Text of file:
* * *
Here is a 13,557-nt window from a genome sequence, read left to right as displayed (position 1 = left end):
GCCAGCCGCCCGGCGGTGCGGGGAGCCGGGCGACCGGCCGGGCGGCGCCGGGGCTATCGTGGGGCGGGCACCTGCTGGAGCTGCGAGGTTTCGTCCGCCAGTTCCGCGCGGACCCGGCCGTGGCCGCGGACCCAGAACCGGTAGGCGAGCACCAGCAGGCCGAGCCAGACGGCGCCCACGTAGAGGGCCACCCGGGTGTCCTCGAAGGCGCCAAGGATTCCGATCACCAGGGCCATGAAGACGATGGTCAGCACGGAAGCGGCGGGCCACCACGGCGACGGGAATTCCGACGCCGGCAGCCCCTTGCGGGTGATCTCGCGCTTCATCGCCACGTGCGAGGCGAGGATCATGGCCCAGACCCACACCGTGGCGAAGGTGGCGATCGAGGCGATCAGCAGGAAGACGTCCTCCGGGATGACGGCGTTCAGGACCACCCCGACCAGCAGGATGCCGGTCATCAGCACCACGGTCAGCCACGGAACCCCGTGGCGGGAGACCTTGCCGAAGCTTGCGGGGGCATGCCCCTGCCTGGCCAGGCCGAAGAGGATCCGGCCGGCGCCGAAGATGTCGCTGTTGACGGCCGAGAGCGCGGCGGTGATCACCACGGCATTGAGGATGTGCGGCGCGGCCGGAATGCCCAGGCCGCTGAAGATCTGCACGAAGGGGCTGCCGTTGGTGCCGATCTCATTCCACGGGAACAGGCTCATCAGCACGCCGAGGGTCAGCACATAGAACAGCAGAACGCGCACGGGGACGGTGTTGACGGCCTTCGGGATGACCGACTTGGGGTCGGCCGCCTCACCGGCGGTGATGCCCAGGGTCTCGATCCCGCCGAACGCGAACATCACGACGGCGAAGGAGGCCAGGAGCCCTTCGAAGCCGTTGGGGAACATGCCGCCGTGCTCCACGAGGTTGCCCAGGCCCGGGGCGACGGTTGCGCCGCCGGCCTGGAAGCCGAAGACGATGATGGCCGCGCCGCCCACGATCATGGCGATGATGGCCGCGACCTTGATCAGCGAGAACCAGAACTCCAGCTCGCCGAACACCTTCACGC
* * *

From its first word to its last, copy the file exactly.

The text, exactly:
Here is a 13,557-nt window from a genome sequence, read left to right as displayed (position 1 = left end):
GCCAGCCGCCCGGCGGTGCGGGGAGCCGGGCGACCGGCCGGGCGGCGCCGGGGCTATCGTGGGGCGGGCACCTGCTGGAGCTGCGAGGTTTCGTCCGCCAGTTCCGCGCGGACCCGGCCGTGGCCGCGGACCCAGAACCGGTAGGCGAGCACCAGCAGGCCGAGCCAGACGGCGCCCACGTAGAGGGCCACCCGGGTGTCCTCGAAGGCGCCAAGGATTCCGATCACCAGGGCCATGAAGACGATGGTCAGCACGGAAGCGGCGGGCCACCACGGCGACGGGAATTCCGACGCCGGCAGCCCCTTGCGGGTGATCTCGCGCTTCATCGCCACGTGCGAGGCGAGGATCATGGCCCAGACCCACACCGTGGCGAAGGTGGCGATCGAGGCGATCAGCAGGAAGACGTCCTCCGGGATGACGGCGTTCAGGACCACCCCGACCAGCAGGATGCCGGTCATCAGCACCACGGTCAGCCACGGAACCCCGTGGCGGGAGACCTTGCCGAAGCTTGCGGGGGCATGCCCCTGCCTGGCCAGGCCGAAGAGGATCCGGCCGGCGCCGAAGATGTCGCTGTTGACGGCCGAGAGCGCGGCGGTGATCACCACGGCATTGAGGATGTGCGGCGCGGCCGGAATGCCCAGGCCGCTGAAGATCTGCACGAAGGGGCTGCCGTTGGTGCCGATCTCATTCCACGGGAACAGGCTCATCAGCACGCCGAGGGTCAGCACATAGAACAGCAGAACGCGCACGGGGACGGTGTTGACGGCCTTCGGGATGACCGACTTGGGGTCGGCCGCCTCACCGGCGGTGATGCCCAGGGTCTCGATCCCGCCGAACGCGAACATCACGACGGCGAAGGAGGCCAGGAGCCCTTCGAAGCCGTTGGGGAACATGCCGCCGTGCTCCACGAGGTTGCCCAGGCCCGGGGCGACGGTTGCGCCGCCGGCCTGGAAGCCGAAGACGATGATGGCCGCGCCGCCCACGATCATGGCGATGATGGCCGCGACCTTGATCAGCGAGAACCAGAACTCCAGCTCGCCGAACACCTTCACGC